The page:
The Nyerere Regime lasted for twenty-four years, 1961-85. The brief period when Rashidi Mfaume Kawawa was Prime Minister following Nyerere’s resignation early in 1962 was, for all intents and purposes, under Nyerere’s control. His main task at that time was reorganising TANU which, in any case, prescribed all...

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Chapter 19 - Public Financier turned Farmer

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pp. 167-173

As I said before, immediately after I tendered my resignation as Minister, I arranged to implement my plans to acquire Ogaden Estate. At that time, I had a premonition that the Government might refuse to give, or might deliberately delay, permission for me to acquire a title to the land. In order not to go through...

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Chapter 20 - Appointment to the Executive Board of the IMF

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pp. 174-188

The Executive Board of the International Monetary Fund at this time was made up of twenty Executive Directors. Each of the seven Members with the largest votes appointed an Executive Director. The other countries grouped themselves into thirteen constituencies, each electing one Executive Director. The English-speaking...

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Chapter 21 - Mixing Farming with Public Service

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pp. 189-194

Adjusting to the normal life of a farmer after four years in metropolitan Washington, brushing shoulders with personalities in high finance and international payment systems was a little awkward for me. As I said earlier, we had arranged for substantial renovations to our farmhouse during our last two years of our absence, and...

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Chapter 22 - Multiparty Politics and Nurturing a Political Party

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pp. 195-201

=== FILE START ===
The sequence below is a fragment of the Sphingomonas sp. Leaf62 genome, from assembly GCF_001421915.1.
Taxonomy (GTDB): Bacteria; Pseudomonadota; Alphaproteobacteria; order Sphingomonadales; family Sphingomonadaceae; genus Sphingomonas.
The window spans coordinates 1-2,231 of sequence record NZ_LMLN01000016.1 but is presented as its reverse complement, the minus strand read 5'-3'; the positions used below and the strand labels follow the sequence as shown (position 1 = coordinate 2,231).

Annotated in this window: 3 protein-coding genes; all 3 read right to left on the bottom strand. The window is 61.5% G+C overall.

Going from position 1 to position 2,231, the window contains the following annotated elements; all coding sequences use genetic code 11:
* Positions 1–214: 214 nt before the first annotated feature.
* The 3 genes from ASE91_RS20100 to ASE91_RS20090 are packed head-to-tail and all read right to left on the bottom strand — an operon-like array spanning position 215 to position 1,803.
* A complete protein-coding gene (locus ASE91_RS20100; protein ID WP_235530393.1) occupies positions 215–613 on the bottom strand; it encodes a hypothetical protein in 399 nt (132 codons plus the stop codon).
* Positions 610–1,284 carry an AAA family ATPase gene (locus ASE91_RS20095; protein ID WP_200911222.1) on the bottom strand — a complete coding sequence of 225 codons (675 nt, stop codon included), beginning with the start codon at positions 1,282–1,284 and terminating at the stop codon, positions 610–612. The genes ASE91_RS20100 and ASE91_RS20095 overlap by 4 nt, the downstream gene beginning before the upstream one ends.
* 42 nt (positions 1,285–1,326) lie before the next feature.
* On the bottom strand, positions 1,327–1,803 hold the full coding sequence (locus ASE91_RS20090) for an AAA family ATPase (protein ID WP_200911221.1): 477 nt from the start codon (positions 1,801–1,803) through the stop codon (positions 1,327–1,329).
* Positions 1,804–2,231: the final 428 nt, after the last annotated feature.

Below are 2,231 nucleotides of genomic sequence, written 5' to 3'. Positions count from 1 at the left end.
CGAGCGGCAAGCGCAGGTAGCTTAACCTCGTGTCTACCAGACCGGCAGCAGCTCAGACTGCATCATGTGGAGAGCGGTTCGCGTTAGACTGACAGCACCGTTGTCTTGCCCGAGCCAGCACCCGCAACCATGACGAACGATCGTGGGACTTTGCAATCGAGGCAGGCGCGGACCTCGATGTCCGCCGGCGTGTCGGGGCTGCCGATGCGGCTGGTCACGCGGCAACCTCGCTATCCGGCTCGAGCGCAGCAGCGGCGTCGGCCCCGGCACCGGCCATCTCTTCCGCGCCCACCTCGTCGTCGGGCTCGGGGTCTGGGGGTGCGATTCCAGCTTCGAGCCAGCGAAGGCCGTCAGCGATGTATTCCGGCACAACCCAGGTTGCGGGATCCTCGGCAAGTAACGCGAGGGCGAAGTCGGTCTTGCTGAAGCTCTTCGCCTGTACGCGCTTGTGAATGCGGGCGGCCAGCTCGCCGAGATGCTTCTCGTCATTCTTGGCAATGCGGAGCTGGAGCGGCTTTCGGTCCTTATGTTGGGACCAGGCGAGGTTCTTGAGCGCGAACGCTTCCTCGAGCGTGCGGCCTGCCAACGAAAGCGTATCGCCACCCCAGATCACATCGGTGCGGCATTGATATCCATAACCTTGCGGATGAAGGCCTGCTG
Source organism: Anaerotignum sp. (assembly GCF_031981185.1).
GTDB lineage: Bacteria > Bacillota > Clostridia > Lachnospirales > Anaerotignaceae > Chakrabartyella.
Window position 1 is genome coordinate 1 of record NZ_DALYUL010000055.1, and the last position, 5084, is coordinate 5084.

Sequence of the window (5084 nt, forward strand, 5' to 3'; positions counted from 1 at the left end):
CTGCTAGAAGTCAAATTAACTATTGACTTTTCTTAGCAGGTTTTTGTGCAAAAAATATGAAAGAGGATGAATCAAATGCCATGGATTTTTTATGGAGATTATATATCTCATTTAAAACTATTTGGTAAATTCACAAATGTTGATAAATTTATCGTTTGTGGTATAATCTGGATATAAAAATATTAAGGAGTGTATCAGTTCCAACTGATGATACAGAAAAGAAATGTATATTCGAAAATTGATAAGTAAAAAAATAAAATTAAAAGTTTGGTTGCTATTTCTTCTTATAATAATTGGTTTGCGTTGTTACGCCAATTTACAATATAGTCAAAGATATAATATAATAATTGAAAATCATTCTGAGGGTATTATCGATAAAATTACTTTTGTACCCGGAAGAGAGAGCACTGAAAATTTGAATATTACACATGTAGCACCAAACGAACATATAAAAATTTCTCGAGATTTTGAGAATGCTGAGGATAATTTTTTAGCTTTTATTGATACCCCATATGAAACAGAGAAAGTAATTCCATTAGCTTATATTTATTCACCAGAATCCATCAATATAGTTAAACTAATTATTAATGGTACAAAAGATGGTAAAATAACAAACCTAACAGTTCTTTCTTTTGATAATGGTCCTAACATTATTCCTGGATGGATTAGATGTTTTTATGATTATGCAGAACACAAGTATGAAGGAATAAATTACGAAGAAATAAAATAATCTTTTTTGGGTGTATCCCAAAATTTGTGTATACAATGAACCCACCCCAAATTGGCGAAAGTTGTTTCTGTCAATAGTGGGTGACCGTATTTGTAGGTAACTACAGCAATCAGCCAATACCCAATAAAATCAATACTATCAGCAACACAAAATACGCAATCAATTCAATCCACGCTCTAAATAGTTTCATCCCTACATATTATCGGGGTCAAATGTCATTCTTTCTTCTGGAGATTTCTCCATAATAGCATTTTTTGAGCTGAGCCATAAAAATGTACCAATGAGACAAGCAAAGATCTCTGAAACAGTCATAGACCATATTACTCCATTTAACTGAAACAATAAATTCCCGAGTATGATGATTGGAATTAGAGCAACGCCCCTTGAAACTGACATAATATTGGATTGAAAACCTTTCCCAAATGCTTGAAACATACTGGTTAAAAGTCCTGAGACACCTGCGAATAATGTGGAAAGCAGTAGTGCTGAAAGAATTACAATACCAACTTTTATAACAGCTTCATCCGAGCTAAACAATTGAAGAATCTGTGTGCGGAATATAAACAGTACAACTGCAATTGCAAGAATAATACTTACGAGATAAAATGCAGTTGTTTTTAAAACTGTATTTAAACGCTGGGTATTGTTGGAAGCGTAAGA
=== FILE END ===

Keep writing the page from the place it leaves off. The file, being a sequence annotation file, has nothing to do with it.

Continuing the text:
As the Tax Commission was giving the final touches to its Report, the Nyalali Commission, which had been appointed to study and recommend whether and how Tanzania could revert to multiparty politics, submitted its own historic report. I warmly welcomed the recommendation that the Constitution of Tanzania...

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Chapter 23 - The 1995 General Elections

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pp. 202-208

The General Elections of 1995 were the first real test for multiparty democracy in Tanzania. While CHADEMA was preparing for them by consolidating our membership throughout the country, Augustine Lyatonga Mrema resigned from CCM. Mrema had been Minister for Home Affairs in the second term of...

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Chapter 24 - Subsequent General Elections

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pp. 209-221

The General Election of 2000 saw CHADEMA again trying to co-operate with other opposition political parties in order to put up a meaningful challenge to the ruling party. This time our collaboration was with the Civic United Front (CUF). CUF’s Ibrahim Lipumba was the candidate we backed for the...

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Chapter 25 - Epilogue

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pp. 222-227

This story of my life has turned out to be not strictly about me, but about my times and the major events that impacted on our country and people. It has also been about the institutions in which I played some role in running or founding. It is my hope that those who read it will not treat it as presumptuous, but will see it as an...

Glossary of non-english words used in the text

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pp. 228-230

Back Cover

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E-ISBN-13: 9789987081486
Print-ISBN-13: 9789987080304

Page Count: 244
Publication Year: 2009